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Sun, 16 Jan 2022
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A Pandemic of Bureaucracy

Brazil the Movie
© Off-Guardian
Some compare corona times to the novel 1984, but I thought that perhaps Terry Gilliam's Brazil could be an even more apt comparison.

In that movie, the totalitarian nightmare is coordinated by bumbling and incompetent bureaucrats, who nevertheless never give up in their indefatigable pursuit of more paperwork.

If there was one thing that this damn pandemic sure increased was bureaucracy. To travel, to meet people, or even to have a cup of coffee somewhere, anywhere, now you need to show your "papers" — or, at any rate, a QR-code in your smartphone.

I traveled to Italy during the "first wave" of the pandemic — or was it already the second? It's hard to recall, there were so many. At the time, the bureaucrats had invented some kind of contact tracing form that everyone needed to fill before boarding a plane, however there were four or five different forms available, and confusion reigned.

People weren't sure which form to fill or how to fill it, and in the end, no one at the airport even checked the forms.

The procedure has been streamlined, and now they certainly check all forms and digital passes, but the confusion has only increased.

Italians initially had a "Green Pass", then a "Super Green Pass"; now they seem to be inventing some kind of "Booster Green Pass", and yet, predictably, none of it is reducing cases. It appears, go figure, that viruses and diseases are immune to paperwork.

Bizarro Earth

Saudi Princess Basmah & daughter freed after three years in jail without charge or trial

Basmah
© AFP/File photo
Saudi Princess Basmah Bint Saud speaks during a discussion on the role of women in the Middle East at the Middle East Institute in Washington on 12 April 2017
Saudi authorities have released Princess Basmah bint Saud, 57, and her daughter who had been held without charge for nearly three years in the capital, a human rights group said on Saturday.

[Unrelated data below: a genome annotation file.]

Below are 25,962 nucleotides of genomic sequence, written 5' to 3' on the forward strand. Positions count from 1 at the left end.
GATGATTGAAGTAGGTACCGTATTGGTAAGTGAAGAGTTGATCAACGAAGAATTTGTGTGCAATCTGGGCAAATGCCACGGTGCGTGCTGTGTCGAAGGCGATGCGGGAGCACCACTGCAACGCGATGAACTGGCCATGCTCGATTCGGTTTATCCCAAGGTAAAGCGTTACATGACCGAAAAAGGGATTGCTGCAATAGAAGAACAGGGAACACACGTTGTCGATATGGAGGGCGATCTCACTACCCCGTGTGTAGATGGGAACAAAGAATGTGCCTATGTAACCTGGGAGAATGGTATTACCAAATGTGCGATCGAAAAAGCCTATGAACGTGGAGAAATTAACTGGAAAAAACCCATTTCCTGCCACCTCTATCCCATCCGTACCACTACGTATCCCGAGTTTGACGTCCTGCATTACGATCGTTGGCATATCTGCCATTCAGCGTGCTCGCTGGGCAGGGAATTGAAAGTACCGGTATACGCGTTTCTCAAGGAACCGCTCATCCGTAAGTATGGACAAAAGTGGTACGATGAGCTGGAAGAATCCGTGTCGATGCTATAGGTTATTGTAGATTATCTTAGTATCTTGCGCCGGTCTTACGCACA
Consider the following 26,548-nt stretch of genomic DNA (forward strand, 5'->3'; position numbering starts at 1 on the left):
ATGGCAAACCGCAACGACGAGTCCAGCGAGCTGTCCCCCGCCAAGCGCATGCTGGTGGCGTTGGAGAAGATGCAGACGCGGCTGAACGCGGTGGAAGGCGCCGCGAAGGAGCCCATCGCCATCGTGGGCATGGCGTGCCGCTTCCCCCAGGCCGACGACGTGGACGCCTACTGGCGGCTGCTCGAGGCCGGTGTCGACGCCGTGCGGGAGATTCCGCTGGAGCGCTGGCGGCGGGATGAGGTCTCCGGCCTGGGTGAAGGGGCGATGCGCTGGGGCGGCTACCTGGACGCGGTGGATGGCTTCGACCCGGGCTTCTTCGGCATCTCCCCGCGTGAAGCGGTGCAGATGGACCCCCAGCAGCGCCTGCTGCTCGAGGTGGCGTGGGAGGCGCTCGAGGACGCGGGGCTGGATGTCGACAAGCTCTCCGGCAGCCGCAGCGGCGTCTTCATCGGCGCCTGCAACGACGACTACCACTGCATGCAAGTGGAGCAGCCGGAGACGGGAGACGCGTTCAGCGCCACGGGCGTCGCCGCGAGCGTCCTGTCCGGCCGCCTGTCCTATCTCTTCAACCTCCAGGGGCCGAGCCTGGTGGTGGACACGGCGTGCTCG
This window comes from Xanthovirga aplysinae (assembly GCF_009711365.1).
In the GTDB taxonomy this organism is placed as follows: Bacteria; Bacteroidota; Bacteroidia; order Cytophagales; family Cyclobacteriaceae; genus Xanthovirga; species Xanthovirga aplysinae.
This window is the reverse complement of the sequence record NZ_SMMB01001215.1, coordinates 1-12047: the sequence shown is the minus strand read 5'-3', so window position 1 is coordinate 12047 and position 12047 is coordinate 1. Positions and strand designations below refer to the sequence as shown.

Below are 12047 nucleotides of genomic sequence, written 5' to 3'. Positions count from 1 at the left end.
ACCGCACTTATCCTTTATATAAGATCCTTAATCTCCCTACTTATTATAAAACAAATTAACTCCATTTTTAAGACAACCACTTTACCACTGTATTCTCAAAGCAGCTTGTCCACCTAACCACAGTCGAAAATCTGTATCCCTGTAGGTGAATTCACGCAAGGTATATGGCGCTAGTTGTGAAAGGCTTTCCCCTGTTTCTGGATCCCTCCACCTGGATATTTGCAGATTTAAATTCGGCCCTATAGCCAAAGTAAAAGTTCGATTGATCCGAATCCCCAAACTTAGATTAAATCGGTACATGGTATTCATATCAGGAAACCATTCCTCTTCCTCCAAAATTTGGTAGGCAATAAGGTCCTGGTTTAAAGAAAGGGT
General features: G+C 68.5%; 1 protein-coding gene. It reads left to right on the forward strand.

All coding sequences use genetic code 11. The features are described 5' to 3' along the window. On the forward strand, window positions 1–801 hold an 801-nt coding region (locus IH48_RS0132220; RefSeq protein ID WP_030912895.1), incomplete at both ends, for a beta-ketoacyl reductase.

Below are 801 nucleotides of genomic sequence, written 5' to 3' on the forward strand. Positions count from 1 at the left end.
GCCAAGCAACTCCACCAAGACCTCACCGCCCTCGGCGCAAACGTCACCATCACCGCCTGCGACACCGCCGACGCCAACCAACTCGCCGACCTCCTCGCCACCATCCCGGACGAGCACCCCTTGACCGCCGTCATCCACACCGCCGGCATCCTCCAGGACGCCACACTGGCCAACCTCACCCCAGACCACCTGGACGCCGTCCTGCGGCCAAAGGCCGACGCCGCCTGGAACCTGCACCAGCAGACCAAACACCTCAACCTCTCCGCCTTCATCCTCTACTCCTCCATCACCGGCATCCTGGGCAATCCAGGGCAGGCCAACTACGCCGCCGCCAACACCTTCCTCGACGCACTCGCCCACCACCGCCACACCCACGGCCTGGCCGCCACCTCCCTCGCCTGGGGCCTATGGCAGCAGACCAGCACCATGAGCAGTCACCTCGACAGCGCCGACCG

Alqst for Human Rights, in a post to Twitter on Saturday, said Princess Basmah "and her daughter Suhoud... have been released".

Princess Basmah is a member of the Saudi royal family long seen as a proponent of women's rights and a constitutional monarchy. She had been detained since March 2019.

Denied medical care

In April 2020, King Salman and Crown Prince Mohammed bin Salman were implored to release her on health grounds.

Comment: The case bears a number of similarities to the kidnap, detention and drugging of two other princesses who were critical of their 'evil' father, the ruler of Dubai.

See also:


Attention

Despite Sotomayor's absurd lack of Covid-19 knowledge, USSC seems skeptical of Biden vaccine mandates

Protesters
© Unknown
Protesting OSHA Vaccine Mandate, the public speaks out.
Update (1446ET): Aside from the utter lack of basic knowledge of Covid-19 exhibited by some of the USSC Justices (see below), the court seemed skeptical of the Biden administration's claim that it has the authority to force vaccine mandates on over 84 million private sector employees. The National Federation of Independent Business (NFIB) vs. the Department of Labor, in the Court's first hearing, argued:
"OSHA's sweeping regulatory dictate," will "irreparably injure the very businesses that Americans have counted on to widely distribute COVID-19 vaccines and protective equipment to save lives — and to keep them fed, clothed, and sustained during this now two-year-long pandemic.

The mandate will "convert hundreds of thousands of businesses into de facto public health agencies for two-thirds of America's private employees."
In the second case, Biden v. Missouri, the federal government is attempting to lift lower court stays which have blocked the enforcement of a Nov. 4, 2021 emergency regulation from the Department of Health and Human Services, the Epoch Times reports.

Comment: Feedback is heavily critical of a certain justice's acumen and knowledge of the issues at hand:
The absurdity and ignorance of Sotomayor's remarks cannot be lost on the rest of the court. If so, pound the gavel and clear the bench!


Arrow Down